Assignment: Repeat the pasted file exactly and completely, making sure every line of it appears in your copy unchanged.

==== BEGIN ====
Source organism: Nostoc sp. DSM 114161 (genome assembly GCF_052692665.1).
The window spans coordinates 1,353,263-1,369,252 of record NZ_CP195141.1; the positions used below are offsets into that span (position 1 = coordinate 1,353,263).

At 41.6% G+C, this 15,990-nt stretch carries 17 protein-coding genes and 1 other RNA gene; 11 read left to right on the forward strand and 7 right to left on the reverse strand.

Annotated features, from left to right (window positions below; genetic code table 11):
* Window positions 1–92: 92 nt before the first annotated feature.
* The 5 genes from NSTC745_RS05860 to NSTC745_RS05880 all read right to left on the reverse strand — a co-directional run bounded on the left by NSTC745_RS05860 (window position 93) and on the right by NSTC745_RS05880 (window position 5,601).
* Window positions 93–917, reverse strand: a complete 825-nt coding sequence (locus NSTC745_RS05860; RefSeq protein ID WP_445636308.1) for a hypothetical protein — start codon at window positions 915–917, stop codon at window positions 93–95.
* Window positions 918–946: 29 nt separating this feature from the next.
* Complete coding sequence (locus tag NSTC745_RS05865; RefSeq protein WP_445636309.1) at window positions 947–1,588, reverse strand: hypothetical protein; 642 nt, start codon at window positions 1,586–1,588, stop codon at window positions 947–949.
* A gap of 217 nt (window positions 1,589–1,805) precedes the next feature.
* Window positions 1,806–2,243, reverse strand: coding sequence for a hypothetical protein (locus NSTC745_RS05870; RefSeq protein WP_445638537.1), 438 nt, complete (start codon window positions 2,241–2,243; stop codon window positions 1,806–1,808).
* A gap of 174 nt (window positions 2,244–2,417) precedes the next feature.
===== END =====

Source organism: Nostoc sp. DSM 114161 (genome assembly GCF_052692665.1).
The window spans coordinates 1,353,263-1,369,252 of record NZ_CP195141.1; the positions used below are offsets into that span (position 1 = coordinate 1,353,263).

At 41.6% G+C, this 15,990-nt stretch carries 17 protein-coding genes and 1 other RNA gene; 11 read left to right on the forward strand and 7 right to left on the reverse strand.

Annotated features, from left to right (window positions below; genetic code table 11):
* Window positions 1–92: 92 nt before the first annotated feature.
* The 5 genes from NSTC745_RS05860 to NSTC745_RS05880 all read right to left on the reverse strand — a co-directional run bounded on the left by NSTC745_RS05860 (window position 93) and on the right by NSTC745_RS05880 (window position 5,601).
* Window positions 93–917, reverse strand: a complete 825-nt coding sequence (locus NSTC745_RS05860; RefSeq protein ID WP_445636308.1) for a hypothetical protein — start codon at window positions 915–917, stop codon at window positions 93–95.
* Window positions 918–946: 29 nt separating this feature from the next.
* Complete coding sequence (locus tag NSTC745_RS05865; RefSeq protein WP_445636309.1) at window positions 947–1,588, reverse strand: hypothetical protein; 642 nt, start codon at window positions 1,586–1,588, stop codon at window positions 947–949.
* A gap of 217 nt (window positions 1,589–1,805) precedes the next feature.
* Window positions 1,806–2,243, reverse strand: coding sequence for a hypothetical protein (locus NSTC745_RS05870; RefSeq protein WP_445638537.1), 438 nt, complete (start codon window positions 2,241–2,243; stop codon window positions 1,806–1,808).
* A gap of 174 nt (window positions 2,244–2,417) precedes the next feature.